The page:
When Misery Signals regrouped with original vocalist Jesse Zaraska for the ‘Of Malice And The Magnum Heart’ ten-year anniversary tour in 2014, it had all the appearances of being just that; a reunion tour with the classic line-up.
This was assumed to be nothing more than a nostalgia trip for fans, and it’s actually quite common nowadays. Protest The Hero would go on to re-enlist bassist Arif Mirabdolbaghi and drummer Moe Carlson the following year for the ‘Kezia X’ tour, while TTNG recently reunited with vocalist Stuart Smith for their ‘Animals’ anniversary run across the US and UK.
Since those tours, both aforementioned bands have resumed progress as normal, working on new material with their current members. Misery Signals, however, clearly rekindled a connection they felt intrinsic to their group, and somewhat lacking from their last release (2013’s ‘Absent Light’). Subsequently, the last project the band would work on with long-time vocalist Karl Schubach, his departure was something of a misnomer, as he has since gone on to reveal how he was actively pushed out following his sabbatical.
Hard-cut to 2020, and the group have returned with not only their first new album in seven years, but second to feature Zaraska on vocals and the original ‘Of Malice…’ era line-up. In this sense, ‘Ultraviolet’ is almost like a sequel to the 2004 debut, and seemingly ignores (or possibly undoes) a lot of the progression listeners have followed since 2006’s ‘Mirrors’.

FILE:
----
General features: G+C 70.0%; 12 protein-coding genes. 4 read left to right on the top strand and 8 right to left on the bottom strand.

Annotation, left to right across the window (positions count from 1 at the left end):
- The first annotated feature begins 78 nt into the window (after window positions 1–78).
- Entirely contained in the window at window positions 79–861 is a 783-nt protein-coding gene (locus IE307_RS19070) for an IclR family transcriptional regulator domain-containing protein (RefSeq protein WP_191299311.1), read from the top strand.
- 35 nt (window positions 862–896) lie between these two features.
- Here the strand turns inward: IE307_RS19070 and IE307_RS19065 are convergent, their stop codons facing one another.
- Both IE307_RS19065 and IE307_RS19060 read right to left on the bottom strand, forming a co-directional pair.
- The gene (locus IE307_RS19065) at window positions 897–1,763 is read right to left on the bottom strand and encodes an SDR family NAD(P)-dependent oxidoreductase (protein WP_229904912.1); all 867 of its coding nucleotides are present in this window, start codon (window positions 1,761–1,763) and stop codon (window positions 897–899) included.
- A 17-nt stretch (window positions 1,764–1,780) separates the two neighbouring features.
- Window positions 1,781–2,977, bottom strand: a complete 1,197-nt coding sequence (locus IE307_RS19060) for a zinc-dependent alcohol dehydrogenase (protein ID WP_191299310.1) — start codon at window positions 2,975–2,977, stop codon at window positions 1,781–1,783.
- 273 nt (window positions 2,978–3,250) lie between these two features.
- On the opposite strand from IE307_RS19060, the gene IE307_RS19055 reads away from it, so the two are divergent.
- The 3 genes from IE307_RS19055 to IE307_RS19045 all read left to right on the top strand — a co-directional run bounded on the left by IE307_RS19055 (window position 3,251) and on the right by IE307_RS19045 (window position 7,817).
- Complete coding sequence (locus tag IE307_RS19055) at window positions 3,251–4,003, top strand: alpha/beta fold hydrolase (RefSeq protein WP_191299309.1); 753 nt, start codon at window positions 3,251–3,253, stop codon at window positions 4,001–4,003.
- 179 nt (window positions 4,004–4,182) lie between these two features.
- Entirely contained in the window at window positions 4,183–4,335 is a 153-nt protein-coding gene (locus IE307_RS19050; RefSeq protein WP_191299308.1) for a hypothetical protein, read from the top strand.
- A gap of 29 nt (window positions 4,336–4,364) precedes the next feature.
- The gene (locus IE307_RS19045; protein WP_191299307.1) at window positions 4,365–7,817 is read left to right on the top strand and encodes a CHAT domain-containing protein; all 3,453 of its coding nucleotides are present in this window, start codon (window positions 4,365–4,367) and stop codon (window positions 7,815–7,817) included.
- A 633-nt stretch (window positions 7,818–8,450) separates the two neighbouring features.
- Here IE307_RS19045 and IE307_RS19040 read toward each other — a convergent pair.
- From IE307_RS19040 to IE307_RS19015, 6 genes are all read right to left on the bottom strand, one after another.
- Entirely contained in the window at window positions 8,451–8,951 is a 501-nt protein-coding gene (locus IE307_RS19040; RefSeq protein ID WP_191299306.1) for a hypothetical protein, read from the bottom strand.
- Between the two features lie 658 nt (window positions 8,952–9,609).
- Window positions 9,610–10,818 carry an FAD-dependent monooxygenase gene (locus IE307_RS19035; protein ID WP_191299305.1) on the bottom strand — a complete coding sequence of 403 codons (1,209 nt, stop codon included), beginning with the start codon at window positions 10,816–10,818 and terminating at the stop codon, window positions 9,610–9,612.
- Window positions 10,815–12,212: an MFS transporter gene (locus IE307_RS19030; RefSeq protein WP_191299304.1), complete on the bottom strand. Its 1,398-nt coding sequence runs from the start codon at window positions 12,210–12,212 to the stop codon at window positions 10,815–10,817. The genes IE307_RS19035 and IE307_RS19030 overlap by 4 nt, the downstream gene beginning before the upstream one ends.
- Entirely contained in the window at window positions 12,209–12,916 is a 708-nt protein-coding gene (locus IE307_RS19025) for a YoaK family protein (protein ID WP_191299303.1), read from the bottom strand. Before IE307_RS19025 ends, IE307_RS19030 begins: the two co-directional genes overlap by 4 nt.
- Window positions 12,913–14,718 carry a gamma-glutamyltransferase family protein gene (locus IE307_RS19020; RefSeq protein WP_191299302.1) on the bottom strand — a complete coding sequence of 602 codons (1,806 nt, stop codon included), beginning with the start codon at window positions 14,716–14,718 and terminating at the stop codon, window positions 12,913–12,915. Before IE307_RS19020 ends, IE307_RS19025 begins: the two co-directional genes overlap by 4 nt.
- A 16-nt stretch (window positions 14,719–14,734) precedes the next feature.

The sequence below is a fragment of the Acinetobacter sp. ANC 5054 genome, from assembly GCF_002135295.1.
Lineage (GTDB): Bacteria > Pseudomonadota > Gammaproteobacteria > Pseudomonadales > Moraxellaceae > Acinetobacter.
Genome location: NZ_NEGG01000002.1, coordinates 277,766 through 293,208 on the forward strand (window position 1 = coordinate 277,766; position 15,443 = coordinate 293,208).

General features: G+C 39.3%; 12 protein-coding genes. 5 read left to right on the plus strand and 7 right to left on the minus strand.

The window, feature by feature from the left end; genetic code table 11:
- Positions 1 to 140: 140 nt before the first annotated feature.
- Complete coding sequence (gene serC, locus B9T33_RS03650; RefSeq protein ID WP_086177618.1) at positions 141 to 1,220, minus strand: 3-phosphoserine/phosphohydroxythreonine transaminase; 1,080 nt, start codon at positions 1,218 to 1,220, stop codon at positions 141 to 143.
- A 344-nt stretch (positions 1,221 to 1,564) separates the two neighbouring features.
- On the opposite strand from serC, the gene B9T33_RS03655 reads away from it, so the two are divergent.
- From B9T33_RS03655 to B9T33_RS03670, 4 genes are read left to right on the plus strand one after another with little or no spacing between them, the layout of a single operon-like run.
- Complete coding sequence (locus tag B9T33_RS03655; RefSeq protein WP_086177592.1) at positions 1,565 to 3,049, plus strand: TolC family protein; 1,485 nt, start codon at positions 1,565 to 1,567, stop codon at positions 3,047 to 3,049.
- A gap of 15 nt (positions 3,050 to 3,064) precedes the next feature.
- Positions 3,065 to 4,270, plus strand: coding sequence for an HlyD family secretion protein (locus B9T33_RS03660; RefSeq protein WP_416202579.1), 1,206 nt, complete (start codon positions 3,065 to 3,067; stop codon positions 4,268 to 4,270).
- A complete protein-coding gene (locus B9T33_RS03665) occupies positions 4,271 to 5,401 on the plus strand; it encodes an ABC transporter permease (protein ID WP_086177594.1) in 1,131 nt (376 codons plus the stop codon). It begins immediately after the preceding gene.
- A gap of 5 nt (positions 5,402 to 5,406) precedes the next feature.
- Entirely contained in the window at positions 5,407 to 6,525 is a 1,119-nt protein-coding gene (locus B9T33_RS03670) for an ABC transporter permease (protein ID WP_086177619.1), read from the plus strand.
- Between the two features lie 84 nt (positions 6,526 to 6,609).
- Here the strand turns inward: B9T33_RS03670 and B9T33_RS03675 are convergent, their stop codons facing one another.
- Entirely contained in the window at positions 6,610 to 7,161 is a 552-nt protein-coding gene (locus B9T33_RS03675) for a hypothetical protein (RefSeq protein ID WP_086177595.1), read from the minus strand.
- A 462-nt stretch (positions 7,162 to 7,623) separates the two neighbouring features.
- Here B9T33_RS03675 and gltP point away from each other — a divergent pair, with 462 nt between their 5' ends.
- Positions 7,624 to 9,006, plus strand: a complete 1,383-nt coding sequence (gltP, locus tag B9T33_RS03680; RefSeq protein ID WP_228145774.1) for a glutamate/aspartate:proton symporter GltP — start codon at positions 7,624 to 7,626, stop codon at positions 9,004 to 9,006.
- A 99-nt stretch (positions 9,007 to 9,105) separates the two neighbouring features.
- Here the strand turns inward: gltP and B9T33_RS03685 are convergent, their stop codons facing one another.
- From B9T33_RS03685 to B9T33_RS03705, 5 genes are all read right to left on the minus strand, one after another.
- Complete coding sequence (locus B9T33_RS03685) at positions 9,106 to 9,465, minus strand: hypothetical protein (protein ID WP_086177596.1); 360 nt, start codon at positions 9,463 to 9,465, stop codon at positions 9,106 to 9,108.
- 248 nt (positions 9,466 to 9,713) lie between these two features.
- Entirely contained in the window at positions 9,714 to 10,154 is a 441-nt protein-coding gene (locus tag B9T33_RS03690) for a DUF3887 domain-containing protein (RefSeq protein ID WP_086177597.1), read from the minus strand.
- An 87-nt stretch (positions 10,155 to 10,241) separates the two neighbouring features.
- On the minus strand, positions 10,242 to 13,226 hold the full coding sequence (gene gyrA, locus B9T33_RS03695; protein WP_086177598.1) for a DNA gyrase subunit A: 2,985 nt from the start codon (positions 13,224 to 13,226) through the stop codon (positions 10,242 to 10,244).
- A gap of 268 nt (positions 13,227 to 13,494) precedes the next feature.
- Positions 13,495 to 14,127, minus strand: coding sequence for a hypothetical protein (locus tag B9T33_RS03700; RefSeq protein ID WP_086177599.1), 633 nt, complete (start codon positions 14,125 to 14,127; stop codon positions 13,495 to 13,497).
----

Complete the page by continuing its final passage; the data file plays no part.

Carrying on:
While impeccably produced and executed with expected confidence and precision, there’s no shaking the looming cloud of stagnation that floats overhead. For such a long absence, doubly so when considering the line-up, one would hope that they’d set more of a challenge for themselves and their eager followers. Instead, after such a respite, ‘Ultraviolet’ opts to play it way too safe, offering almost nothing to distinguish or elevate it from other mid-00s melodic hardcore acts, such as For The Fallen Dreams or August Burns Red.
Having the misfortune of competing against the blistering self-titled return from The Ghost Inside earlier this year, as well as rehashing a formula that had since been shifted and morphed into something wholly unique by 2008’s seminal ‘Controller’, this retread sadly feels like little more than going through the metalcore motions.
Above average, listenable and enjoyable, yet lacking any discernible identity, ‘Ultraviolet’ is an inoffensive, somewhat underwhelming misfire.
Lover of choons, flums, bukes and such. I like making music. I like writing about music. I like burgers and emo-trap. Also suffer from a slight case of knowitallism. I wish every song had a breakdown.